48. Citral

  49. Cobalt(II)chloride hexahydrate

  50. Imidazolidinyl Urea

  51. Paraben mix

  52. Thiuram mix

  53. Mercapto mix

  54. Fragrance mix I

  55. Black rubber mix

  56. Methylisothiazolinone + Methylchloroisothiazolinone

  57. Cocamidopropyl Betaine

  58. Sesquiterpene lactone mix

  59. Fragrance mix II

  60. Toluene-2,5-Diamine

  61. Toluene-2,5-Diamine Sulfate

  62. Quaternium-15

  63. Tixocortol-21-pivalate

  64. Benzocaine

  65. Budesonide

  66. Propylene Glycol

  67. Benzyl Alcohol

  68. Tea Tree Oil oxidized

  69. Isoeugenol

  70. Compositae mix II

  71. p-Chloro-m-Cresol

  72. Propolis

  73. Chloroacetamide

  74. Methylprednisolone aceponate

  75. Mixed dialkyl thiourea

  76. Cocamide DEA

  77. DMDM Hydantoin

  78. Carba mix

  79. Hydroperoxides of Limonene

  80. Benzophenone-3

  81. Geraniol

  82. Benzalkonium Chloride

  83. Hydroxyisohexyl 3-Cyclohexene Carboxaldehyde

  84. Textile dye mix

  85. Amerchol L-101

  86. Ammonium Persulfate

  87. Benzoic Acid

  88. Sodium Benzoate

  89. Chloroxylenol (PCMX)

  90. 2-Bromo-2-Nitropropane-1,3-Diol

  91. Betamethasone-17-Valerate

  92. 2-Hydroxyethyl methacrylate

  93. Sodium Metabisulfite

  94. Lidocaine

  95. Iodopropynyl Butylcarbamate

  96. Methylisothiazolinone

Remember, understanding your personal triggers is the first step towards managing your eczema effectively. Always consult with your doctor or a dermatologist if you think you might have allergies contributing to your skin condition.

Discovering Your Triggers With Proton Health

Unmasking the hidden triggers of eczema has never been easier with the Proton Health app, your Personal Skin Health Coach. Our unique digital assistant is not just a passive tool for logging symptoms and possible causes—it's an active participant in your skincare journey, aiding in the identification and management of your individual eczema triggers.

The Proton Health app enhances your understanding of eczema triggers by integrating your personal experiences with our scientifically validated database. It not only identifies potential triggers through your personal journal entries, but also empowers you with customised insights and advice. This enables you to address your unique triggers effectively and take control of your eczema management.

Harnessing the collective wisdom of evidence-based research, personalised data, and user-friendly technology, the Proton Health app transforms your journey towards better skin health into a seamless, interactive experience. Discover your triggers, learn how to address them, and take control of your skin health journey today with Proton Health. Try out the app here now.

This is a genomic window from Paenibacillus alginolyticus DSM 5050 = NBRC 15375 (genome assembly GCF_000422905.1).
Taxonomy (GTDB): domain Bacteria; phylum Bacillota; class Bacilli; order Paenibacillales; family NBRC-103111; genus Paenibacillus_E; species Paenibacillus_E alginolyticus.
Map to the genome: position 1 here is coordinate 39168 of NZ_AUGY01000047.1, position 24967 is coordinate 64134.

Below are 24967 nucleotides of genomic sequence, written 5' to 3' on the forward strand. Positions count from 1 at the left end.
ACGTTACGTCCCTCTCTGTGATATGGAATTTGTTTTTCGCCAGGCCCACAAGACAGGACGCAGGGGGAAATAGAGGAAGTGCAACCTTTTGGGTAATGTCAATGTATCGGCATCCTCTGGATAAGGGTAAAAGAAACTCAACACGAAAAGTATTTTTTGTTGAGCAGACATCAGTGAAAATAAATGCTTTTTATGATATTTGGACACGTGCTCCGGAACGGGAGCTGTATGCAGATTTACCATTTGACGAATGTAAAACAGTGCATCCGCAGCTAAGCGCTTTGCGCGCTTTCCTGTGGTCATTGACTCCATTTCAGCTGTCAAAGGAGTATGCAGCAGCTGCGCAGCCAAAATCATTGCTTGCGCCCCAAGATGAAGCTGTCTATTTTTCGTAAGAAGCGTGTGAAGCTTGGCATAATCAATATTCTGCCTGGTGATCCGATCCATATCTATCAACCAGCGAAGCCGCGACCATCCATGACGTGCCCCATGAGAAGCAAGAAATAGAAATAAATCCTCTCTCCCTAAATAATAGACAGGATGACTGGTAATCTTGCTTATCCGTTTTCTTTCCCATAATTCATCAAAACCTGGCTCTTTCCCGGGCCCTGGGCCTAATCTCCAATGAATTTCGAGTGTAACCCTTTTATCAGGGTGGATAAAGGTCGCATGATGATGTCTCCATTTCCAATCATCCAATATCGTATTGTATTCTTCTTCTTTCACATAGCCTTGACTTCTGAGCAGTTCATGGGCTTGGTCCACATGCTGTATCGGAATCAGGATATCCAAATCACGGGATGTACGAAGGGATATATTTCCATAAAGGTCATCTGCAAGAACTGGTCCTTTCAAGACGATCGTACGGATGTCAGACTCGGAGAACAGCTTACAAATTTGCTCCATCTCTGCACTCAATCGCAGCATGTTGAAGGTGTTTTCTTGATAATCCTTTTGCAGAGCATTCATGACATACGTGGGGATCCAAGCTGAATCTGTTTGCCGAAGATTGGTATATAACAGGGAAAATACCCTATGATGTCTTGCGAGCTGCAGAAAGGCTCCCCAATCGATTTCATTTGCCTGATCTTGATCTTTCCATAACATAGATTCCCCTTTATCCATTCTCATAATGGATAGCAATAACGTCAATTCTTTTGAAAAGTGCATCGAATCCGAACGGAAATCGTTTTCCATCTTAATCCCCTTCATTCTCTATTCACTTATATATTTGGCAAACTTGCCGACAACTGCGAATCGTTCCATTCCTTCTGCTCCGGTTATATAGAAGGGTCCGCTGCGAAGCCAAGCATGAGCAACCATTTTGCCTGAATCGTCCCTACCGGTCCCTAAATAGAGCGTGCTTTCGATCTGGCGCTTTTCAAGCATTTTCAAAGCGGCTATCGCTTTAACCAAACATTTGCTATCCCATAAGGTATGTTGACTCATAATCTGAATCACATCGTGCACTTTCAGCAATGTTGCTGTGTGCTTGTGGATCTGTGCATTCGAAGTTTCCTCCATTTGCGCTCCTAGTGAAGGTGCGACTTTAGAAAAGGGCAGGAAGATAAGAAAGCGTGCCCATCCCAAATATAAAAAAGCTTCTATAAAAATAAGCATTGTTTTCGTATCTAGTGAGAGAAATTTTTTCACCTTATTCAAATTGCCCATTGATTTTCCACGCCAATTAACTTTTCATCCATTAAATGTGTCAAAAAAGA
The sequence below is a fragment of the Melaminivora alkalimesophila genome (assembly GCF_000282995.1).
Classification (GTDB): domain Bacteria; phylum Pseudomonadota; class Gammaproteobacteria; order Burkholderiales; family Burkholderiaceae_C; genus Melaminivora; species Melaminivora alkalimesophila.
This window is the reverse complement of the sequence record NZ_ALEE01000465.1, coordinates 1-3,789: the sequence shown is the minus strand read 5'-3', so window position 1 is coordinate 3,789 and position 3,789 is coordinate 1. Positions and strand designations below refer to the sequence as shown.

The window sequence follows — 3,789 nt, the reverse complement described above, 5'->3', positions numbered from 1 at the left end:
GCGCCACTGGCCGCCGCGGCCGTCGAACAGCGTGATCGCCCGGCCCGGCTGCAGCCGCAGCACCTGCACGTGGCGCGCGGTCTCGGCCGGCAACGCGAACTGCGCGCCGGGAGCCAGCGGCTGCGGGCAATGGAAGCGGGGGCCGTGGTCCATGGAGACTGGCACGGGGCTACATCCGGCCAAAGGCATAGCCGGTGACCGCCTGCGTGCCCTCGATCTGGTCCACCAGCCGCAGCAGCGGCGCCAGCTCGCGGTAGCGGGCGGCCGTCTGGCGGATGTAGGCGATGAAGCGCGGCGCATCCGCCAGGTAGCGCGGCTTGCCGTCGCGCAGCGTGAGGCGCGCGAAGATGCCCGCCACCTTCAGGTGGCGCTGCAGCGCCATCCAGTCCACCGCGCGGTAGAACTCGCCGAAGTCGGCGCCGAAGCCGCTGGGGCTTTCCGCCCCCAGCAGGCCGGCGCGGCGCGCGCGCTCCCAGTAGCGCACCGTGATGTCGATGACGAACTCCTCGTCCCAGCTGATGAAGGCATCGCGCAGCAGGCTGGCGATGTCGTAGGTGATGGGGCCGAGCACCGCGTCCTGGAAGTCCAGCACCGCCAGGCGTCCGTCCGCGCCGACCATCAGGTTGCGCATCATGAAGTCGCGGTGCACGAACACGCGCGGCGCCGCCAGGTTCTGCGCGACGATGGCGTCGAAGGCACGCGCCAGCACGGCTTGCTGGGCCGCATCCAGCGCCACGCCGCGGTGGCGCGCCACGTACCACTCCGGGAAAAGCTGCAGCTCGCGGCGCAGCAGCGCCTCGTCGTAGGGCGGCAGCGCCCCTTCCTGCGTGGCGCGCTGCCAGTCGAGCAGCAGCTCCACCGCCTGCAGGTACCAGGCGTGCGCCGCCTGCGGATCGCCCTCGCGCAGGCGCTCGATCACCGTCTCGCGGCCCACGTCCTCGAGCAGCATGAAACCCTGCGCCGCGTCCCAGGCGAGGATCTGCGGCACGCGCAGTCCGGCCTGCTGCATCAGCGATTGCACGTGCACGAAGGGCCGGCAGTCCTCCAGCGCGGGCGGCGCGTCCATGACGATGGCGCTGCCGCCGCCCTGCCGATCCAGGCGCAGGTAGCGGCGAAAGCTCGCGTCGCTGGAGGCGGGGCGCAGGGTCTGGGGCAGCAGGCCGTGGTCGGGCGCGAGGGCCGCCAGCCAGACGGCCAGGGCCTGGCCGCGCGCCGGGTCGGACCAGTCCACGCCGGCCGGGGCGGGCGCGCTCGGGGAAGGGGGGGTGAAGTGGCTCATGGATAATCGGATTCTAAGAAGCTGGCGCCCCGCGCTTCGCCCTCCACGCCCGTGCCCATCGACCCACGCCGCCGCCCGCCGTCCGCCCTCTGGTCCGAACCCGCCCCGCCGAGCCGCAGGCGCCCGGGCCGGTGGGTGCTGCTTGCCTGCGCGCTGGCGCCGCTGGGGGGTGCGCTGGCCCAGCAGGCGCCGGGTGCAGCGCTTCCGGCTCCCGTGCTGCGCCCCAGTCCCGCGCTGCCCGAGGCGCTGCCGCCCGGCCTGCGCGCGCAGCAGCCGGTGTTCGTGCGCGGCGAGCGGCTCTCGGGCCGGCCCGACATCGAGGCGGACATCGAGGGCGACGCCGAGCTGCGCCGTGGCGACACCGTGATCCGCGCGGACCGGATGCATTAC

Conclusion

Patch testing is really helpful if you're dealing with eczema. It can help figure out what's causing your flare-ups, so you can begin to avoid these irritants. If you suspect that certain things in your environment are causing flare-ups, patch testing could provide powerful answers. But remember, always talk to your doctor or skin specialist before you go for any kind of allergy test.

Summary | Eczema Patch Testing.

Summary | Eczema Patch Testing.

Summary | Eczema Patch Testing.

  • Eczema flare-ups can be instigated by allergens which the immune system responds to excessively.

  • Triggers can be personal (e.g., stress, hormonal changes), environmental (e.g., weather, allergens), irritants (e.g., certain soaps, dyes), or certain foods.

  • Proton Health app can help identify personal and environmental triggers.

  • Allergy tests, including Skin Prick, Blood Tests, and Patch Tests, aid in identifying more elusive triggers.

  • Among these, Patch Tests are the most effective, making them the gold standard for allergy testing.

Dr Haroon Ahmad

Dr Haroon Ahmad

Dr Haroon Ahmad

It's Time To Conquer Your Skin Condition.

It's Time To Conquer Your Skin Condition.

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Proton Health users improve their symptoms by 48% in just a few weeks.

Proton Health users improve their symptoms by 48% in just a few weeks.

Proton Health users improve their symptoms by 48% in just a few weeks.